Norman Rockwell: Illustrator and creator of America's visual myths
Norman Rockwell: A Definitive Catalogue, by Laurie Norton Moffatt. Introduction by David H. Wood. Hanover, N.H.: University of New England Press. 2 Vols. $170. $195 after Jan. 1. Norman Rockwell confused his critics rather effectively by agreeing with them. He was self-described as an illustrator, and when they carped that his paintings were photographic, derivative, maudlin, and all the rest, he simply replied, ``Yes, but do you like them?'' or the equivalent. But if anyone wants to treat Rockwell as the artist he never pretended to be, they'll need this huge ``definitive catalog,'' two mammoth volumes, containing just about everything he ever did, even some illustrated memos.
We have Rockwell images all around us in this country, so ubiquitous that his work is part of the visual myth. Just the fact that so much came from the conception of one man is a phenomenon worth studying. And the value in this compilation is that we can trace his development from his earliest assignments for Boy's Life magazine to his most sensitive, if overly glorified, renditions of American life and leaders.
He had a classic art school training, studying under the stern hand of George Bridgeman in the Art Students League in New York. Those were the days when art students had to learn a more complete knowledge of musculature and bone structure than surgeons, and have a better grasp of perspective than architects.
He worked in a highly competitive field, when magazine art directors had James Montgomery Flagg, J. Leyendecker, Howard Pyle, and Edward Abbey to compare him with. To compete, to sell in such an atmosphere, an illustrator had to be able to put action, mood, pathos, and even good old bathos into a painting, and bring it off with sufficient evident skill to evoke some admiration for his cleverness.
Rockwell developed two qualities many of his contemporaries lacked. First, he had the ability to create a feeling of depth in his painting, where others were content with a flat representation. And second, he had a sense of intricacy. Rockwell enjoyed detail in machinery, in architecture, in interiors, and in costume. As a result, there's more to look at, to rest the eyes on, to study, after you've grasped the initial idea. All this depth and loving detail has one basic formula behind it -- hard, painstaking work.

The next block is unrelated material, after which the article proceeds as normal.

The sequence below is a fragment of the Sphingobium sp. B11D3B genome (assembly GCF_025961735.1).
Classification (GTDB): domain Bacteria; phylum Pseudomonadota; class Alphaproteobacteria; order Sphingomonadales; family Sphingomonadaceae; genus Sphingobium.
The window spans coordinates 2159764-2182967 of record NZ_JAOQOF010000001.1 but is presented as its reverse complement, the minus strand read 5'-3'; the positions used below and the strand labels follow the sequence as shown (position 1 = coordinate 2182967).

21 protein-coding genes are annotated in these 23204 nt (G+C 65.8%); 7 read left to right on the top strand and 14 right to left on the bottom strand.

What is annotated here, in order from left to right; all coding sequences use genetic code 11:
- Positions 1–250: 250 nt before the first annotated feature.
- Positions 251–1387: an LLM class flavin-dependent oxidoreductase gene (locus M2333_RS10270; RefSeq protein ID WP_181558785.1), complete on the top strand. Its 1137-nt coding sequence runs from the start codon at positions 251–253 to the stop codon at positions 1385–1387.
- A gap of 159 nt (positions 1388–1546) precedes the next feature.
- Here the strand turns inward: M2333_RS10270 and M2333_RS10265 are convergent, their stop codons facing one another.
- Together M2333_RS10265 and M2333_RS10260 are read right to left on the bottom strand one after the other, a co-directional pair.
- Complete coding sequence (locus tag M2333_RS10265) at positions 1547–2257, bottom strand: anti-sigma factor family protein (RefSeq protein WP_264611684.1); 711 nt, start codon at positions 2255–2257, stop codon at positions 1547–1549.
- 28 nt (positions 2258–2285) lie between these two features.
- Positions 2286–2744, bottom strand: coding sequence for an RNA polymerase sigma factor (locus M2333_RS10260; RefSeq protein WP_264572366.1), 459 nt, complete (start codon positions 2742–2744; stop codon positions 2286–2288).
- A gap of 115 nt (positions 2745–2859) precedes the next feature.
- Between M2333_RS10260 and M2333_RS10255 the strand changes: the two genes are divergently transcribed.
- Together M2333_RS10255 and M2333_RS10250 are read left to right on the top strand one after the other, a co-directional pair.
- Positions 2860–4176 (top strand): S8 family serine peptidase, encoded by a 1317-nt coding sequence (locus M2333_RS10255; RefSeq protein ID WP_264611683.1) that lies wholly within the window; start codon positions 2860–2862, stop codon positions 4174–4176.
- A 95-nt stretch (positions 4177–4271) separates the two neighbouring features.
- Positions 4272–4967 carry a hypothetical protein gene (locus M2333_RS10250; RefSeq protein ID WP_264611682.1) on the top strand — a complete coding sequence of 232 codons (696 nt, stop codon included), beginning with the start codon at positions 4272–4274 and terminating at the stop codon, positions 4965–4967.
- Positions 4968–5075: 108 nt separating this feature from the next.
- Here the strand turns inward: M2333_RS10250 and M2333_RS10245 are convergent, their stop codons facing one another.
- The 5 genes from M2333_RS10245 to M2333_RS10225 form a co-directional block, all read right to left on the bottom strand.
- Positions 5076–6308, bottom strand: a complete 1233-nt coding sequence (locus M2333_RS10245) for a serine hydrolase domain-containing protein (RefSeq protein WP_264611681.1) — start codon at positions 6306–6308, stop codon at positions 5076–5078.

The books also testify to the sheer, staggering volume of work he did. Not only the Saturday Evening Post covers, which he did for 47 years, but advertising illustration for everything from breweries to hosiery. In 1937, he adopted the use of the camera and began to paint from photographs, which speeded things up. He was criticized for this, but he claimed that he did it out of necessity, and to spare his models long, painful hours in stiff poses. It also allowed him to use bits and pieces of different scenes, to be accurate in his Americana.
Certainly he was tendentious, but most artists are. He didn't show an imagination too much beyond the average American's; he used stilted, almost cartoonlike gestures to express moods. His characters are mostly New England types, even if they're not real New Englanders.
He tended to glorify what most people want to see glorified. Perhaps this was because he wanted, for commercial as well as personal reasons, his paintings to be liked. He said, ``I cannot really convince myself that a painting is any good unless it is popular. If the public dislikes one of my Post covers, I can't help disliking it myself. This is foolish. I know it. Popularity alone is never a measure of excellence. I should trust my own judgment.''
Toward the end of the second volume, there are some paintings and sketches he did for his own pleasure, not for hire. These are portraits of family friends, and some travel scenes. Surprisingly, they are not very good. It's as if without a customer or a publication looking over his shoulder, he took less care, found the work itself less interesting. For some artists, the act of painting is its own reward; for Rockwell the reward was in the enjoyment he was able to produce in hundreds of thousands of readers. And for what it's worth, he still can.